If you're a keen gardener but lack time, want to save money (or you’re just plain forgetful) you'll love xeriscaping. We're so confident you'll love it, we've even created a beautiful xeriscaping garden plan to inspire you.
What is xeriscaping?
The term xeriscaping was coined by Denver Water, Colorado’s water utility, in 1981. Combining the words "landscape" and "xeros" (Greek for dry), xeriscaping is about rethinking the traditional thirsty garden and lawn, instead using stones, rocks, pebbles and drought-hardy plants that, once established, will thrive with mostly rain and little to no feeding or pruning.
But before you write off xeriscaping as little more than a rocky wasteland and a few lonely cacti, you may be surprised to learn there are many plants to choose from. As well as no-brainers like succulents and cacti, certain grasses and even lavender and rosemary all have similar water needs and can help create a beautiful xeriscape.
The benefits of xeriscaping
As with any new garden, there will be some initial costs when setting up your xeriscape, but in the long run you'll save time and money. Compared to a traditional garden, watering is minimal (once plants are established) and you won't need to spray as many chemicals or use as much fertiliser. Using pebbles and rocks also means less space for weeds to grow. In addition, with the correct amount of light, succulents tend to keep their form, so you can even put away the secateurs.
Planning your xeriscape garden
If you want to create a space for kids and pets to run around, steer clear of prickly cacti. Instead use softer succulents like Kalanchoe hildebrandtii (Kalanchoe Silver Spoon), Kalanchoe luciae (Kalanchoe ‘Flapjacks’), Echevarias, Portulacas, Carpobrotus glaucescens (Angular Pigface plant) and grasses such as Festuca glauca (Blue Fescue), Lomandra longifolia (Spiny head mat rush), Lomandra longifolia ‘Tanika’ and Pennisetum rubrum (Purple Fountain Grass). Use pavers, pebbles and decking to create an entertaining space and for contrasting features, use decorative boulders, bird baths, paths or a fire pit.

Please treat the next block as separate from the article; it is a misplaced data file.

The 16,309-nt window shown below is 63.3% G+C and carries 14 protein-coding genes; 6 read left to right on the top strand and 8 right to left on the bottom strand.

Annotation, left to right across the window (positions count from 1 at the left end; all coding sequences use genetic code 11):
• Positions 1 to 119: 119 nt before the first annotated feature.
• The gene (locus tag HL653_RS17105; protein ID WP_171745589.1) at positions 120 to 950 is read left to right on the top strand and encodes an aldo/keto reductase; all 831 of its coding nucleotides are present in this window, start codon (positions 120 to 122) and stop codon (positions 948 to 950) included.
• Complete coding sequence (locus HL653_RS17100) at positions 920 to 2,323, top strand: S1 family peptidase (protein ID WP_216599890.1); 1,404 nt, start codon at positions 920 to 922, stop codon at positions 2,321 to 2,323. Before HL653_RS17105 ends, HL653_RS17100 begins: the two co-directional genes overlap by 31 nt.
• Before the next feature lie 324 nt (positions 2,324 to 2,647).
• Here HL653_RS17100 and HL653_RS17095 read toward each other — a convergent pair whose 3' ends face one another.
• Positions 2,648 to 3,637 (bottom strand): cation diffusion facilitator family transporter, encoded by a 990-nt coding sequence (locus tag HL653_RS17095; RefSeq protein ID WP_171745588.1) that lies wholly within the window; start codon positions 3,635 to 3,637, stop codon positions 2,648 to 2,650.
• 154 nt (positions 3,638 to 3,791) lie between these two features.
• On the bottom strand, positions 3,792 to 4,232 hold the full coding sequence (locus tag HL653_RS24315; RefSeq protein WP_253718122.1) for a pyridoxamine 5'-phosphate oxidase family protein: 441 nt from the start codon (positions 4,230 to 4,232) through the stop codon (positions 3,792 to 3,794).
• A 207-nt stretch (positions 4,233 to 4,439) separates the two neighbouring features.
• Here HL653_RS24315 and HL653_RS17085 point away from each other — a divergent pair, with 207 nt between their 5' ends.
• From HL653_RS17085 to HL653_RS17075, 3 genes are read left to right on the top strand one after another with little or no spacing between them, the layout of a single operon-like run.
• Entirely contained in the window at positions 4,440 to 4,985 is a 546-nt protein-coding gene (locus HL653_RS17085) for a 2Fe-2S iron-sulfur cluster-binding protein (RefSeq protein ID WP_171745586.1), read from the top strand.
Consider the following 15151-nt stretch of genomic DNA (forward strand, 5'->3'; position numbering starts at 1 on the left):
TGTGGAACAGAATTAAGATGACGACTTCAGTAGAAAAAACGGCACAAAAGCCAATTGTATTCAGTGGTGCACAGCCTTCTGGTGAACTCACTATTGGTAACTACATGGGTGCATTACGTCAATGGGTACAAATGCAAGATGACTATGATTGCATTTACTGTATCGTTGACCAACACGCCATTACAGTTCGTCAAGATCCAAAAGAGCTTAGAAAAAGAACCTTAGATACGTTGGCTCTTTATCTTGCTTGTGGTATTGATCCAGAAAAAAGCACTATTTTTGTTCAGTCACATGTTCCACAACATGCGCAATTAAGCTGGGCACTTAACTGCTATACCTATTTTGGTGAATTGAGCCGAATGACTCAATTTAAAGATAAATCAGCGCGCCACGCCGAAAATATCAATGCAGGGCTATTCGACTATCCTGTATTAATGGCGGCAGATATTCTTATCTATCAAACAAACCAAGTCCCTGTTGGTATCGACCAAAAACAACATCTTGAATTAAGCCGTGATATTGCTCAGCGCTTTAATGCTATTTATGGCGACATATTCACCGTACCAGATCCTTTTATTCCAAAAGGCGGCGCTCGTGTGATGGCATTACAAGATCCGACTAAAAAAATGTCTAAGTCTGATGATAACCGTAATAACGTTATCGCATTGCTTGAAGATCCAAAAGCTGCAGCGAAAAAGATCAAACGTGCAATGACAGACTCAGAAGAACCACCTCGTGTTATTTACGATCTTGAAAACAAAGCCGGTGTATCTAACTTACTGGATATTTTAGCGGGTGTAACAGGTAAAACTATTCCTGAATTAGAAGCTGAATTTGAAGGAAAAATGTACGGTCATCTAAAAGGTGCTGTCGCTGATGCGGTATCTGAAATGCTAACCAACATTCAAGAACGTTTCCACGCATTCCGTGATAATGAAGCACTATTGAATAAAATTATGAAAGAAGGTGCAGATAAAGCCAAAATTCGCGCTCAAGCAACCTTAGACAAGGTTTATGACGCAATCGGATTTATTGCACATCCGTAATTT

Let our xeriscape inspire yours!
We've created a xeriscape garden plan for you, based on the stunning xeriscape pictured above. It's perfect for a four by four-metre space, but feel free to adapt it to your garden and make it your own!
All the plants and materials featured can be found in our garden centres.
Click to view our xeriscape garden plan.
Our favourite xeriscaping plants
- Crassula ovata (Crassula Jade Tree)
- Euphorbia trigona (Euphorbia African Milk Tree)
- Euphorbia tirucalli (Euphorbia Fire Sticks)
- Agave attenuata hybrid (Agave Blue Glow)
- Agave victoria-reginae (Queen Victoria Agave)
- Kalanchoe luciae (Kalanchoe Flapjacks)
- Senecio mandraliscae (Senecio Blue Chalk Sticks)
- Kalanchoe hildebrandtii (Kalanchoe Silver Spoon)
Xeriscape plants like well-draining soil, but if you're adding grasses, you may want to add organic material to your soil to help with water retention.
Mulch keeps plant roots cool and reduces evaporation and weeds. Mulches, such as woodchip can be applied at least 7.5mm deep. Mulches like rocks and gravel can be applied at least 5 centimetres deep. Mulch can be applied straight onto the soil or placed over a landscape fabric. Don’t use plastic as it stops air and water from reaching plant roots.